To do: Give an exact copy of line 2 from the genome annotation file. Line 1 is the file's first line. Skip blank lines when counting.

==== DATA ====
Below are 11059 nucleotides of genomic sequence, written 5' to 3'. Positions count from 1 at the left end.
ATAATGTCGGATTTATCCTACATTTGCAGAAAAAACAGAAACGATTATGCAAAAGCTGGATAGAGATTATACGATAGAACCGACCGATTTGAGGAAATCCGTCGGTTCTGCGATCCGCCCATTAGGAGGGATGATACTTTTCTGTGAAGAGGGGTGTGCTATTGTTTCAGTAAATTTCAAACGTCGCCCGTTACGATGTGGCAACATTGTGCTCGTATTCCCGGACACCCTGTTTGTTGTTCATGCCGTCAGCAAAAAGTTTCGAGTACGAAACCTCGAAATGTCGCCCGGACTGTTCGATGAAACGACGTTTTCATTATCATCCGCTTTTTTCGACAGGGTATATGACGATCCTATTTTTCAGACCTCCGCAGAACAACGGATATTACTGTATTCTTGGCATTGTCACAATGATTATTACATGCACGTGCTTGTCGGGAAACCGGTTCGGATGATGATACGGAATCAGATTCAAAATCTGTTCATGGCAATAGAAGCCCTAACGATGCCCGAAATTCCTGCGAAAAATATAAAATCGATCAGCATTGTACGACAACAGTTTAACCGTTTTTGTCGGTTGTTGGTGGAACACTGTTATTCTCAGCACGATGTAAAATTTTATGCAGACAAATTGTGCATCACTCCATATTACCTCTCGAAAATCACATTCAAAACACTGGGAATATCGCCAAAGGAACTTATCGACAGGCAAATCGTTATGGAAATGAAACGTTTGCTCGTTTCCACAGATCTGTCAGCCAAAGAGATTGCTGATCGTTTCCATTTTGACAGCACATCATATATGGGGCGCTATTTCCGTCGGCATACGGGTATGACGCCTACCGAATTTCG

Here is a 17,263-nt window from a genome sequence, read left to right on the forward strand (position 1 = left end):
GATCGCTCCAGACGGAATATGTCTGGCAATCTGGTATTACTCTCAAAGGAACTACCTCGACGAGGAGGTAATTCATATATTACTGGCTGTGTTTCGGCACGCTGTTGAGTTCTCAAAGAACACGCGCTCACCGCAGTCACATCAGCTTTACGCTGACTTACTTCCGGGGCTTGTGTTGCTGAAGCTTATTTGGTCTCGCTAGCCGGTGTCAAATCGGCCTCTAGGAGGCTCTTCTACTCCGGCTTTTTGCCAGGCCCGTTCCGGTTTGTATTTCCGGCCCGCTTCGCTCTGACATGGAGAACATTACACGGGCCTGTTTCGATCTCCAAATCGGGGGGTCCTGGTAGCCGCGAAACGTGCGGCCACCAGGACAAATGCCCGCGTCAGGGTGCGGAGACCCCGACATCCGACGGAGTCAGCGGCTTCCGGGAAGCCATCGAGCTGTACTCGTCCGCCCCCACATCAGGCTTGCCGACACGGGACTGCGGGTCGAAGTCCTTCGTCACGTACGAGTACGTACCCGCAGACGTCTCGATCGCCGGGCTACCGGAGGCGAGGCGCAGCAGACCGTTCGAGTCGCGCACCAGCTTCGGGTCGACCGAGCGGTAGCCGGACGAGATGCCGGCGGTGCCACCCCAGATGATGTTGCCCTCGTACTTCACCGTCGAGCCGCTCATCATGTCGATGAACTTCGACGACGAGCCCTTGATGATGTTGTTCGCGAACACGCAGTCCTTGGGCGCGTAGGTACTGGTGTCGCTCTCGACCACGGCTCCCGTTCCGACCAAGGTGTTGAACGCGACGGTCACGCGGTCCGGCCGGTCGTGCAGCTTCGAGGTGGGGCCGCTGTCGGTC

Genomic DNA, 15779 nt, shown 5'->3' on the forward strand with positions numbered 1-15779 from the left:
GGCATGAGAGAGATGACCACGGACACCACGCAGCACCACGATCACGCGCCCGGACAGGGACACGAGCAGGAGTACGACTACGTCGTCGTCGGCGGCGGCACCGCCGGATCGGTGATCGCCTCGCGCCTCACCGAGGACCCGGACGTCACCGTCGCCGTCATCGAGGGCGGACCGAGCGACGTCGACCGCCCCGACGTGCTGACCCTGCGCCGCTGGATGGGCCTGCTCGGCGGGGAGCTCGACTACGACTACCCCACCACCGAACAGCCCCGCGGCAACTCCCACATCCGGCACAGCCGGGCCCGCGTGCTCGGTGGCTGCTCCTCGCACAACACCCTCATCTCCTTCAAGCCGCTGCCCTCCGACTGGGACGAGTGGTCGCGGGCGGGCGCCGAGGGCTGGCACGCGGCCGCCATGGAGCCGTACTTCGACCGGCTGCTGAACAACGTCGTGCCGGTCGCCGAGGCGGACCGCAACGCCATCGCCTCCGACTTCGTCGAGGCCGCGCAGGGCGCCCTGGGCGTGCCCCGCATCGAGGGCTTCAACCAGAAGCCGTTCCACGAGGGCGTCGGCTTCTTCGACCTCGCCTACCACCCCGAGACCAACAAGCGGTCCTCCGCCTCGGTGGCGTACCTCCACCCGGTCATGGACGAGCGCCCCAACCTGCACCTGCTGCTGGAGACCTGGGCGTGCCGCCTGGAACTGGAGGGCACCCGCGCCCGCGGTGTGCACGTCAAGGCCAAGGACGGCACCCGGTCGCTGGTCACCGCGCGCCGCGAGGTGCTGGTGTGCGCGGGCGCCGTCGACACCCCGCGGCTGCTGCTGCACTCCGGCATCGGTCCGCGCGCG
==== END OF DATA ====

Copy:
ATAATGTCGGATTTATCCTACATTTGCAGAAAAAACAGAAACGATTATGCAAAAGCTGGATAGAGATTATACGATAGAACCGACCGATTTGAGGAAATCCGTCGGTTCTGCGATCCGCCCATTAGGAGGGATGATACTTTTCTGTGAAGAGGGGTGTGCTATTGTTTCAGTAAATTTCAAACGTCGCCCGTTACGATGTGGCAACATTGTGCTCGTATTCCCGGACACCCTGTTTGTTGTTCATGCCGTCAGCAAAAAGTTTCGAGTACGAAACCTCGAAATGTCGCCCGGACTGTTCGATGAAACGACGTTTTCATTATCATCCGCTTTTTTCGACAGGGTATATGACGATCCTATTTTTCAGACCTCCGCAGAACAACGGATATTACTGTATTCTTGGCATTGTCACAATGATTATTACATGCACGTGCTTGTCGGGAAACCGGTTCGGATGATGATACGGAATCAGATTCAAAATCTGTTCATGGCAATAGAAGCCCTAACGATGCCCGAAATTCCTGCGAAAAATATAAAATCGATCAGCATTGTACGACAACAGTTTAACCGTTTTTGTCGGTTGTTGGTGGAACACTGTTATTCTCAGCACGATGTAAAATTTTATGCAGACAAATTGTGCATCACTCCATATTACCTCTCGAAAATCACATTCAAAACACTGGGAATATCGCCAAAGGAACTTATCGACAGGCAAATCGTTATGGAAATGAAACGTTTGCTCGTTTCCACAGATCTGTCAGCCAAAGAGATTGCTGATCGTTTCCATTTTGACAGCACATCATATATGGGGCGCTATTTCCGTCGGCATACGGGTATGACGCCTACCGAATTTCG